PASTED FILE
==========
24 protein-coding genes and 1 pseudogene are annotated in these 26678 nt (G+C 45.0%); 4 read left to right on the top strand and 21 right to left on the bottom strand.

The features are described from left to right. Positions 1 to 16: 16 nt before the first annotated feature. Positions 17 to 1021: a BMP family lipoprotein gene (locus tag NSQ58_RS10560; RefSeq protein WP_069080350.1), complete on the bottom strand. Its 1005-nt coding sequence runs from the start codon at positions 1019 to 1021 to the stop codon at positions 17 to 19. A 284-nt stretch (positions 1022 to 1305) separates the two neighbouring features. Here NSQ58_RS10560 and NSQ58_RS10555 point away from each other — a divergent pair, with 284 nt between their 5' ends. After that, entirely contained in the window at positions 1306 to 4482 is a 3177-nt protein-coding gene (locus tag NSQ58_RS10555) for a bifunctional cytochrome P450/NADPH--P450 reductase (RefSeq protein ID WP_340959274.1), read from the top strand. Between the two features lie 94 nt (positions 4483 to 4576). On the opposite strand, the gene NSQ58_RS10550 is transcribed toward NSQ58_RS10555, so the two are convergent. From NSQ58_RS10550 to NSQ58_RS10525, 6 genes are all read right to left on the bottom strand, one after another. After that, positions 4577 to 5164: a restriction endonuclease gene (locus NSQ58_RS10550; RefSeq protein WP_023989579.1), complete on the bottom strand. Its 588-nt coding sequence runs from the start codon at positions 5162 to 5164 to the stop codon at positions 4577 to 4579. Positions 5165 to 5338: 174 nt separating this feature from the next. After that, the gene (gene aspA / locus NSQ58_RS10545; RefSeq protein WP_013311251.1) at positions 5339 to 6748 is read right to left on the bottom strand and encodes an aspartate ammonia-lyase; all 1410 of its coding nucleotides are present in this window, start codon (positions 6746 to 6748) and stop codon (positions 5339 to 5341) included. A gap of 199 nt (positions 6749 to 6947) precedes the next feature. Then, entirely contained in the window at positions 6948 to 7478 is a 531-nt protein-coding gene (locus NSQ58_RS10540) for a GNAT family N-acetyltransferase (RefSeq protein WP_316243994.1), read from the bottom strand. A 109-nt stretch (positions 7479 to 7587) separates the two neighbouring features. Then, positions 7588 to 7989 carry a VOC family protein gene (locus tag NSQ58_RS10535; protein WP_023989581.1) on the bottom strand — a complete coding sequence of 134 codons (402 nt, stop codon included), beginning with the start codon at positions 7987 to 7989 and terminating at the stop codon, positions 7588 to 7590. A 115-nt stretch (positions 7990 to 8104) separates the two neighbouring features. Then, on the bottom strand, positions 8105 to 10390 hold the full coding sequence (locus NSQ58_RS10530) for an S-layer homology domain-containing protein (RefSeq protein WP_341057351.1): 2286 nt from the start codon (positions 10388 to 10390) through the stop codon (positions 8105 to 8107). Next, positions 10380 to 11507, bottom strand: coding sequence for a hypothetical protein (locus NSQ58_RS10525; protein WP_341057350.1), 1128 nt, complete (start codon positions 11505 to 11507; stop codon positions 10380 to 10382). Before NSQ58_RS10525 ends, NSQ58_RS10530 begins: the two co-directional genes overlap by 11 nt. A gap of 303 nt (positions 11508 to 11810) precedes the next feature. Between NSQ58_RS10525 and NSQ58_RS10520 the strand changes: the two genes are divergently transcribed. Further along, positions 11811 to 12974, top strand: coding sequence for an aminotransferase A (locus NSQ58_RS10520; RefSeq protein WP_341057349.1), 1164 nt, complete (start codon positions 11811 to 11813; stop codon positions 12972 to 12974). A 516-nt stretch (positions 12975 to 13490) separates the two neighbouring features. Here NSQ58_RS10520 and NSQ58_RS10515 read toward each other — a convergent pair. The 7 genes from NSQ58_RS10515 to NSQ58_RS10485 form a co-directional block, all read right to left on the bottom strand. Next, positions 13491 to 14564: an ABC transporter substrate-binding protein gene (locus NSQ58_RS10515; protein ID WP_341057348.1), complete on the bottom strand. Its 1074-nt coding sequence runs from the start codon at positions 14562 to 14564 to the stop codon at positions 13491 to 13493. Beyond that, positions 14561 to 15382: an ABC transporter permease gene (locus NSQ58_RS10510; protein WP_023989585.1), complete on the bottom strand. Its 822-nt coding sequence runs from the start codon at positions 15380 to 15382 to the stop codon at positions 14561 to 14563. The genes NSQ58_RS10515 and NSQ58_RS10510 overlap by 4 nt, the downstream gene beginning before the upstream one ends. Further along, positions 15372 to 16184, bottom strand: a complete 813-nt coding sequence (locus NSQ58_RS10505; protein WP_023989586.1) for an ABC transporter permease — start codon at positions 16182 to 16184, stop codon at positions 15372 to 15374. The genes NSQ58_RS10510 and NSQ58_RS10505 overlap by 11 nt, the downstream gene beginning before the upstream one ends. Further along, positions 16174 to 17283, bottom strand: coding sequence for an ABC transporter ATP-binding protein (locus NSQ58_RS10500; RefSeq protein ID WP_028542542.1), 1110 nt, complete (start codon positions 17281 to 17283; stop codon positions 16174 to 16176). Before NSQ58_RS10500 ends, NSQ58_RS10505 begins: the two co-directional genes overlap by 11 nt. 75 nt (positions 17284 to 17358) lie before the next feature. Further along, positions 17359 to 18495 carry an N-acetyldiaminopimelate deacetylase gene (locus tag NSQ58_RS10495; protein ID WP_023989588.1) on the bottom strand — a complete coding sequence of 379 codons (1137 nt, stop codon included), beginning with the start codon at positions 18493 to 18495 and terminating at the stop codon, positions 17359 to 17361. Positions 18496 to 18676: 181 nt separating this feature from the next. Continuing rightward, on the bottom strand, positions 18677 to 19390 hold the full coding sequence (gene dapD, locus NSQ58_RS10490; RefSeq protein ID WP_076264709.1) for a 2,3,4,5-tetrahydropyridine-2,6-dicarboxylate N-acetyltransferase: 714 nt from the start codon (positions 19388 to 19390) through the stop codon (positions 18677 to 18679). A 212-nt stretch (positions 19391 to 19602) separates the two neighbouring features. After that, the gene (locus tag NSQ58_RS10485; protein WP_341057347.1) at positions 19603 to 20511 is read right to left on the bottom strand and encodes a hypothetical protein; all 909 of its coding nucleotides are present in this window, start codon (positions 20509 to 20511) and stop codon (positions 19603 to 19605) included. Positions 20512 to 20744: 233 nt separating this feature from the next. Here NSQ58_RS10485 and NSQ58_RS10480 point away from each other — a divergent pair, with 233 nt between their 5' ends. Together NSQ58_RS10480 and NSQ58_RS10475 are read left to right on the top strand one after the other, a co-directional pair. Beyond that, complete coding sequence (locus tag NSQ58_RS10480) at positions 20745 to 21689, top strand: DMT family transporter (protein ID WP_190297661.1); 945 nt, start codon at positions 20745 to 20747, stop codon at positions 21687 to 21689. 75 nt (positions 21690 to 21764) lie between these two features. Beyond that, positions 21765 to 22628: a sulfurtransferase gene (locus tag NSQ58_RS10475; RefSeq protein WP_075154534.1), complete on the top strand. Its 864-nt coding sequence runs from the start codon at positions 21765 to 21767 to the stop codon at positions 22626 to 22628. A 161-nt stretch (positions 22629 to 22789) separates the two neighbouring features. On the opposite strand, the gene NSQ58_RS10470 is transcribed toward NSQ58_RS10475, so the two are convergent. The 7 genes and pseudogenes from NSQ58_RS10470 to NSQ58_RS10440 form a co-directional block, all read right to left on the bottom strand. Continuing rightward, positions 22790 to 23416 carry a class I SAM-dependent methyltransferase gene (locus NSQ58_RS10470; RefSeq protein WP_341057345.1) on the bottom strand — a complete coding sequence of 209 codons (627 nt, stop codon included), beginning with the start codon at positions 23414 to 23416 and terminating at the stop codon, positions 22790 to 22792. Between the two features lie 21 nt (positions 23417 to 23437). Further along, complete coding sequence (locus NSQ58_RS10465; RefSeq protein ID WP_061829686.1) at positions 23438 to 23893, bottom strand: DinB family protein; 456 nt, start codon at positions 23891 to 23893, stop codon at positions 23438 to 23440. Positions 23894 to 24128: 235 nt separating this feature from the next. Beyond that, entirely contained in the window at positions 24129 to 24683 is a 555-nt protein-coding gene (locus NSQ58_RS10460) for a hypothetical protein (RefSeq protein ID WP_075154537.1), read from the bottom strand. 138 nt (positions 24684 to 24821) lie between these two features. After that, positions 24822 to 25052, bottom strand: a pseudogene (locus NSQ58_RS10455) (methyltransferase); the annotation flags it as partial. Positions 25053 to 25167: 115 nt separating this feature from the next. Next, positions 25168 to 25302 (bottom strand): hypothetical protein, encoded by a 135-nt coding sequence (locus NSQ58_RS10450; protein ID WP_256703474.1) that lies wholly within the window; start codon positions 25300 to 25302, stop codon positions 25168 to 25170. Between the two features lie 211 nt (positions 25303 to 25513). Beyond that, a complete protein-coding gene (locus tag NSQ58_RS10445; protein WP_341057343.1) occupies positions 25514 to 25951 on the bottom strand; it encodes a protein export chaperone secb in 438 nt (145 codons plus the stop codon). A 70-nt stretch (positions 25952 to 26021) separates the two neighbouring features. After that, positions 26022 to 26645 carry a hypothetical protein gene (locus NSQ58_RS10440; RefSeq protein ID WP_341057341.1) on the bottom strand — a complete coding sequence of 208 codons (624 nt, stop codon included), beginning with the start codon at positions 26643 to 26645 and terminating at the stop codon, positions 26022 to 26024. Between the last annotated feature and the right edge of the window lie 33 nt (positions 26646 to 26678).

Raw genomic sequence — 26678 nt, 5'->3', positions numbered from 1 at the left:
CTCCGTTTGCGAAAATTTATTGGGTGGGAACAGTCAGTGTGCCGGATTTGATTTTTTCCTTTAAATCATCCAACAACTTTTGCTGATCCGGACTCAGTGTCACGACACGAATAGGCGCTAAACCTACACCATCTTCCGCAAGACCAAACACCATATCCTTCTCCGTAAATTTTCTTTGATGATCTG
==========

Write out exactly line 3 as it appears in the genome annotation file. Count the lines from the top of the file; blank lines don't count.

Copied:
Raw genomic sequence — 26678 nt, 5'->3', positions numbered from 1 at the left: